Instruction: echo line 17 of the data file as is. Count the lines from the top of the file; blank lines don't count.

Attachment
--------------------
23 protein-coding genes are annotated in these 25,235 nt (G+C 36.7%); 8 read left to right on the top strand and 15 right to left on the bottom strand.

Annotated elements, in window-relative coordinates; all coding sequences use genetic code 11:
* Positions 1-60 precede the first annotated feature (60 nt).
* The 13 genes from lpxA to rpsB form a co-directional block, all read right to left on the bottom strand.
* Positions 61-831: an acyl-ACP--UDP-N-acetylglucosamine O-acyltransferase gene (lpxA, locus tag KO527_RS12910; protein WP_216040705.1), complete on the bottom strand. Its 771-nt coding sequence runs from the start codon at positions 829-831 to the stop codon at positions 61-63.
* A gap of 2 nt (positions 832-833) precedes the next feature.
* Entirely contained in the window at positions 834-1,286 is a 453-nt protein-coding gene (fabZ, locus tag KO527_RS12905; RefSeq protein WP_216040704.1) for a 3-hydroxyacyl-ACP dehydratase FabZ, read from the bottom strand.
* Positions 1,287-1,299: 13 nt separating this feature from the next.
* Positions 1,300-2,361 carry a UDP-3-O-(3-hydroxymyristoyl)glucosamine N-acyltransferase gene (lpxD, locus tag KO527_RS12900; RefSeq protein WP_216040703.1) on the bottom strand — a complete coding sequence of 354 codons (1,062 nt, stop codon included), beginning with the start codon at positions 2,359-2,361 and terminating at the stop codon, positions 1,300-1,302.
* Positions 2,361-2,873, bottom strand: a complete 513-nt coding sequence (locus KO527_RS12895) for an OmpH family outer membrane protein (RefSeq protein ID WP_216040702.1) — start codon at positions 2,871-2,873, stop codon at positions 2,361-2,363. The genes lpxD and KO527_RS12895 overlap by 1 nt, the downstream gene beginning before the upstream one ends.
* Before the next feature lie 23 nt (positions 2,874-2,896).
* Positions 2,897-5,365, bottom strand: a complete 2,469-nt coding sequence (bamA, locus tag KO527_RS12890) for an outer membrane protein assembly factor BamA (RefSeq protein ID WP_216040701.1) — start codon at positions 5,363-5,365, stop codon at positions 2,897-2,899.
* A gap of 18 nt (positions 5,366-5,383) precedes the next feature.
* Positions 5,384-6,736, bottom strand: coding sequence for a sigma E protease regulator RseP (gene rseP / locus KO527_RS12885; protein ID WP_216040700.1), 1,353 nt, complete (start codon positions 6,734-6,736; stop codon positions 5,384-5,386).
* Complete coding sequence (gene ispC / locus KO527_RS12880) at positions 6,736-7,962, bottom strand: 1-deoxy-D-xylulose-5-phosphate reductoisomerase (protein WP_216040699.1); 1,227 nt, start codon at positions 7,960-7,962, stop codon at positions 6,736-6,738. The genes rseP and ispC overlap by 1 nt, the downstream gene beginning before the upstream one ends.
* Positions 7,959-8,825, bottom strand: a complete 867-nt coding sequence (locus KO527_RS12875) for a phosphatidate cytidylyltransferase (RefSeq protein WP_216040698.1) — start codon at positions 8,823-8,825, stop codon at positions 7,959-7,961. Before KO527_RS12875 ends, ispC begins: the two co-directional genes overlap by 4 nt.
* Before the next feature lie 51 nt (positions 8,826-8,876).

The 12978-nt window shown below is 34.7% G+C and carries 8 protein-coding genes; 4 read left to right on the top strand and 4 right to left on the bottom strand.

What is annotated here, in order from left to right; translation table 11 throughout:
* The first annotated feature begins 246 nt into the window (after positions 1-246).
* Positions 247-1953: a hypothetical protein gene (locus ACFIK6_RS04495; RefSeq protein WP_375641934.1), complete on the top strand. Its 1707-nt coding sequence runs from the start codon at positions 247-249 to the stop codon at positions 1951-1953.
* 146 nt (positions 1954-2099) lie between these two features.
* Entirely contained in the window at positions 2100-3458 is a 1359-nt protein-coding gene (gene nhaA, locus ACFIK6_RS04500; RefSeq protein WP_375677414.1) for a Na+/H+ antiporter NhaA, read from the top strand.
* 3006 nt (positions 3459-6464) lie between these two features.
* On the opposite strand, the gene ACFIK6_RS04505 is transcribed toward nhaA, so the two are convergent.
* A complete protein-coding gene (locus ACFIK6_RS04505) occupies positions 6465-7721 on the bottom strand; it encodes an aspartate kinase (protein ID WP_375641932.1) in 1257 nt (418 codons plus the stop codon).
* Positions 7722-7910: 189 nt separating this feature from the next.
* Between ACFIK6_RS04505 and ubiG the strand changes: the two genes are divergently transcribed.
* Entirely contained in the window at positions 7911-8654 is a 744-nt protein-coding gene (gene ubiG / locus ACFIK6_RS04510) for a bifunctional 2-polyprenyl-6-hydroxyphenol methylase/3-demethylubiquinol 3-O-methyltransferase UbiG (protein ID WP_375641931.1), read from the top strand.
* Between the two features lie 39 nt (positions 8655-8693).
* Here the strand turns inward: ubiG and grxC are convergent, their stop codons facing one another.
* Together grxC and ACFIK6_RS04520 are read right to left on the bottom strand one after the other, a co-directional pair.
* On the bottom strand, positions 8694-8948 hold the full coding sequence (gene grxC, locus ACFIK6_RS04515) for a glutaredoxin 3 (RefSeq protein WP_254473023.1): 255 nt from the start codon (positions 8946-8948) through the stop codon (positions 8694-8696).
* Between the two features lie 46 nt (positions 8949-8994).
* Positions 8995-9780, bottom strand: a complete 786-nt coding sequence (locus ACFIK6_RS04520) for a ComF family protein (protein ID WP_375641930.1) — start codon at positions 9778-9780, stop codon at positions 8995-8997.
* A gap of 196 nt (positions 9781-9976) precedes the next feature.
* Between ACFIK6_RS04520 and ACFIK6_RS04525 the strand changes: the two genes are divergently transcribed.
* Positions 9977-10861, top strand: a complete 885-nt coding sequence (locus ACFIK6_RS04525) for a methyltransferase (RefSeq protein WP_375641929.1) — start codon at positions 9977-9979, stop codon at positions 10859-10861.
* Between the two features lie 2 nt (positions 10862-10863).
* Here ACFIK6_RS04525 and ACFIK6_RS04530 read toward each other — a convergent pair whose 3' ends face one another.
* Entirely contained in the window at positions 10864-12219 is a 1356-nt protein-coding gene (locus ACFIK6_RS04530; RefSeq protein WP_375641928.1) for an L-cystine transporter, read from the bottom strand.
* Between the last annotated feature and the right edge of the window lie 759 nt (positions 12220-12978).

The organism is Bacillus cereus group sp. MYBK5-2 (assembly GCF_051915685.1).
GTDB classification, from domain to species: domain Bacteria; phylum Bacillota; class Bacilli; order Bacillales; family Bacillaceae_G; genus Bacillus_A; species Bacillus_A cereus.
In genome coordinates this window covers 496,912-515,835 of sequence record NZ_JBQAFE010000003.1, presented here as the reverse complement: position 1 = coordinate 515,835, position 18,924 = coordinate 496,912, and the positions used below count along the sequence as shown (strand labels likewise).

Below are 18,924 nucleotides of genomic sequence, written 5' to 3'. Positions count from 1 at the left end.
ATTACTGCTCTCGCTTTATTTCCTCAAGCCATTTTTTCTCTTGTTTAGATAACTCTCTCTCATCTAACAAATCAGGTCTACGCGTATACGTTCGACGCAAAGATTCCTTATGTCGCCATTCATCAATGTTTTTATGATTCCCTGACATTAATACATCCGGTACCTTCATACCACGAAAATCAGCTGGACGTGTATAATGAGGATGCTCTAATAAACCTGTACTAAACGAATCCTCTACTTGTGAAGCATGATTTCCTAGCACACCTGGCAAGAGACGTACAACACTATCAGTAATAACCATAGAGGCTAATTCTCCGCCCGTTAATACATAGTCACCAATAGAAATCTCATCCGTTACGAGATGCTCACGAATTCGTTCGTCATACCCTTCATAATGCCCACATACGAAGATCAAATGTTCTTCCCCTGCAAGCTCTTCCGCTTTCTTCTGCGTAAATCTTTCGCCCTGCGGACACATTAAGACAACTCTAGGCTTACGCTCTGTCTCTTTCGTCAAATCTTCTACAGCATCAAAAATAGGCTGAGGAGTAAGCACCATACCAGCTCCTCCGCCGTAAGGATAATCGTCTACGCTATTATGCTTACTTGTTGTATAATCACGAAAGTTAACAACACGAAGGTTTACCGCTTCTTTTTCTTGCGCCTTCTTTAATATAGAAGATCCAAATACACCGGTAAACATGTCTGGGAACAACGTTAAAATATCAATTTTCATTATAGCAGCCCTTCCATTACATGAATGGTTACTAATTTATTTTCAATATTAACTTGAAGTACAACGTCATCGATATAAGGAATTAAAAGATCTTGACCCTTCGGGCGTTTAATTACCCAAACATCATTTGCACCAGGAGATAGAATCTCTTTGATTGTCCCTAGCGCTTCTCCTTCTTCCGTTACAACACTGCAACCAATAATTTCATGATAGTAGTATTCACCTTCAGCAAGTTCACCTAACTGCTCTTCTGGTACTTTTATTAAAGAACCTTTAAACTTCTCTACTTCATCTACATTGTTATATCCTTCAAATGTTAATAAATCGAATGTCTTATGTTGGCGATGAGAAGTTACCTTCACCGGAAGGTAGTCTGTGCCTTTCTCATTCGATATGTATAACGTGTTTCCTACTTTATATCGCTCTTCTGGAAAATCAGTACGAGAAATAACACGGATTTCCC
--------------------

* Before the next feature lie 51 nt (positions 8,826-8,876).